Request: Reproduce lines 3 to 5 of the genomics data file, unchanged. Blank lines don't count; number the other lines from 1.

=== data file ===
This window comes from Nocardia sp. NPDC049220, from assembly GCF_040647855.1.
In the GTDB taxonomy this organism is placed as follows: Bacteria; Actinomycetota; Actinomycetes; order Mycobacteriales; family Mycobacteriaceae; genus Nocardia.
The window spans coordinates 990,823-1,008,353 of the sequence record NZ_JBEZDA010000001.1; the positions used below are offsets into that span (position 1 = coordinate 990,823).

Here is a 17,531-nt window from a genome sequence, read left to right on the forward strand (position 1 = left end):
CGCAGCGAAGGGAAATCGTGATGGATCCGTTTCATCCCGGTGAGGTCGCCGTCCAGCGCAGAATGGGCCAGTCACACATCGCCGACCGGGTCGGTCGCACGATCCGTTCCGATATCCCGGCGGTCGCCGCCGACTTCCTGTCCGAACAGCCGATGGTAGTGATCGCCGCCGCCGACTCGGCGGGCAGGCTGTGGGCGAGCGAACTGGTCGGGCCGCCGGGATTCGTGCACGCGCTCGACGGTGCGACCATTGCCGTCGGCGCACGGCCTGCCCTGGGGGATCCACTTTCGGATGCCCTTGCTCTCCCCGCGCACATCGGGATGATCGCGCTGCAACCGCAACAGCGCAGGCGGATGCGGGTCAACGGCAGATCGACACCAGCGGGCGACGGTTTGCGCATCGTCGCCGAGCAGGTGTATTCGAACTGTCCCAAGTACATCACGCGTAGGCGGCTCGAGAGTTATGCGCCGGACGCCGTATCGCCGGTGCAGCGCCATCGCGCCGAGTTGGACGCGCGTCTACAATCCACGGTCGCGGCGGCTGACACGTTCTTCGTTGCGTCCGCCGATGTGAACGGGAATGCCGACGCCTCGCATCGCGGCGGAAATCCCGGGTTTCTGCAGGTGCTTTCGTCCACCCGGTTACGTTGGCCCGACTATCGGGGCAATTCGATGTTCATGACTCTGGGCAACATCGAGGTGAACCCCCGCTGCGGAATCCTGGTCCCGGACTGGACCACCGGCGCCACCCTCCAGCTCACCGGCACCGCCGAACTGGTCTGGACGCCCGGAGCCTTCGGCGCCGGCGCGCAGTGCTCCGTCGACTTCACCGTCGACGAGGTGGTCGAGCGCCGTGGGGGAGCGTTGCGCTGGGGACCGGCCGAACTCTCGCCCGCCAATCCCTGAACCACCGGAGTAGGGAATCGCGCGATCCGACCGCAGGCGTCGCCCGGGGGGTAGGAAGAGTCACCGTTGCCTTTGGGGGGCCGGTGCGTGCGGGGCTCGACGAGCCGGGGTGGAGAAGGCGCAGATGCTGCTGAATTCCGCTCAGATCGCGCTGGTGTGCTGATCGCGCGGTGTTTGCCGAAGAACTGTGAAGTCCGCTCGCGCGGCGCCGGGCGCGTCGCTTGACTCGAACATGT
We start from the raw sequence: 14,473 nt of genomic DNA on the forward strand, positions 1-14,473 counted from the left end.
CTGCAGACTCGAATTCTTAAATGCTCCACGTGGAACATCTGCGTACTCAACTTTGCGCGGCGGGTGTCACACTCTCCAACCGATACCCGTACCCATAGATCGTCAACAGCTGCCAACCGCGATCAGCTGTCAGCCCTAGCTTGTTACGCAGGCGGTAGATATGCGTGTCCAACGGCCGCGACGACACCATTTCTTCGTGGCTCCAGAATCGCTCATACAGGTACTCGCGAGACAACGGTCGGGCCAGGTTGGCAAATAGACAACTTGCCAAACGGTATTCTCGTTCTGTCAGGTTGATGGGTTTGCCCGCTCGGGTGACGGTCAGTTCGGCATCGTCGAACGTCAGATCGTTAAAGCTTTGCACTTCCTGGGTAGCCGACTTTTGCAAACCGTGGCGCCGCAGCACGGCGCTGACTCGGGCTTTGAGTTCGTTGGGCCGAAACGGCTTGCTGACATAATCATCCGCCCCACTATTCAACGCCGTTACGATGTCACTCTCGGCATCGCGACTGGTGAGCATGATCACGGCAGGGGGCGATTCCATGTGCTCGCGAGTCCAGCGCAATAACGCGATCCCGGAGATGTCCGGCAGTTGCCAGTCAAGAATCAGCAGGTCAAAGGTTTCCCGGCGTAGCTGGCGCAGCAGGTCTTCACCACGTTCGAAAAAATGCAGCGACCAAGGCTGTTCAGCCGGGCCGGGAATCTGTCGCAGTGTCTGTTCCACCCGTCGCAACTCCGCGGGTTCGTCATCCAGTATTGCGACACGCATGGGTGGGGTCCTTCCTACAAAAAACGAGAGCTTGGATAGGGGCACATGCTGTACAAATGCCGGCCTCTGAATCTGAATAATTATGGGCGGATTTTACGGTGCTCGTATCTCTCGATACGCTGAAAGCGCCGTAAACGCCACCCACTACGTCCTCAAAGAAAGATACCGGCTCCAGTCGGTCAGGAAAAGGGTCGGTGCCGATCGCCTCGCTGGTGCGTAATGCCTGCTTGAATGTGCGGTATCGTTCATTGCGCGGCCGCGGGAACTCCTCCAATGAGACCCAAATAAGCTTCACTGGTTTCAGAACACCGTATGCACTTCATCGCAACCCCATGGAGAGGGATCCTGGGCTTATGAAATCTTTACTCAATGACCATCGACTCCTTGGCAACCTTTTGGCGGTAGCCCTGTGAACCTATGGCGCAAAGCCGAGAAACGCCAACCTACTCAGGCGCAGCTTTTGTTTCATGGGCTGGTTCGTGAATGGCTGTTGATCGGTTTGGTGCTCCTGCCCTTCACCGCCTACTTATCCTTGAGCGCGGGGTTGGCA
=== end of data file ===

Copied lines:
The window spans coordinates 990,823-1,008,353 of the sequence record NZ_JBEZDA010000001.1; the positions used below are offsets into that span (position 1 = coordinate 990,823).

Here is a 17,531-nt window from a genome sequence, read left to right on the forward strand (position 1 = left end):
CGCAGCGAAGGGAAATCGTGATGGATCCGTTTCATCCCGGTGAGGTCGCCGTCCAGCGCAGAATGGGCCAGTCACACATCGCCGACCGGGTCGGTCGCACGATCCGTTCCGATATCCCGGCGGTCGCCGCCGACTTCCTGTCCGAACAGCCGATGGTAGTGATCGCCGCCGCCGACTCGGCGGGCAGGCTGTGGGCGAGCGAACTGGTCGGGCCGCCGGGATTCGTGCACGCGCTCGACGGTGCGACCATTGCCGTCGGCGCACGGCCTGCCCTGGGGGATCCACTTTCGGATGCCCTTGCTCTCCCCGCGCACATCGGGATGATCGCGCTGCAACCGCAACAGCGCAGGCGGATGCGGGTCAACGGCAGATCGACACCAGCGGGCGACGGTTTGCGCATCGTCGCCGAGCAGGTGTATTCGAACTGTCCCAAGTACATCACGCGTAGGCGGCTCGAGAGTTATGCGCCGGACGCCGTATCGCCGGTGCAGCGCCATCGCGCCGAGTTGGACGCGCGTCTACAATCCACGGTCGCGGCGGCTGACACGTTCTTCGTTGCGTCCGCCGATGTGAACGGGAATGCCGACGCCTCGCATCGCGGCGGAAATCCCGGGTTTCTGCAGGTGCTTTCGTCCACCCGGTTACGTTGGCCCGACTATCGGGGCAATTCGATGTTCATGACTCTGGGCAACATCGAGGTGAACCCCCGCTGCGGAATCCTGGTCCCGGACTGGACCACCGGCGCCACCCTCCAGCTCACCGGCACCGCCGAACTGGTCTGGACGCCCGGAGCCTTCGGCGCCGGCGCGCAGTGCTCCGTCGACTTCACCGTCGACGAGGTGGTCGAGCGCCGTGGGGGAGCGTTGCGCTGGGGACCGGCCGAACTCTCGCCCGCCAATCCCTGAACCACCGGAGTAGGGAATCGCGCGATCCGACCGCAGGCGTCGCCCGGGGGGTAGGAAGAGTCACCGTTGCCTTTGGGGGGCCGGTGCGTGCGGGGCTCGACGAGCCGGGGTGGAGAAGGCGCAGATGCTGCTGAATTCCGCTCAGATCGCGCTGGTGTGCTGATCGCGCGGTGTTTGCCGAAGAACTGTGAAGTCCGCTCGCGCGGCGCCGGGCGCGTCGCTTGACTCGAACATGT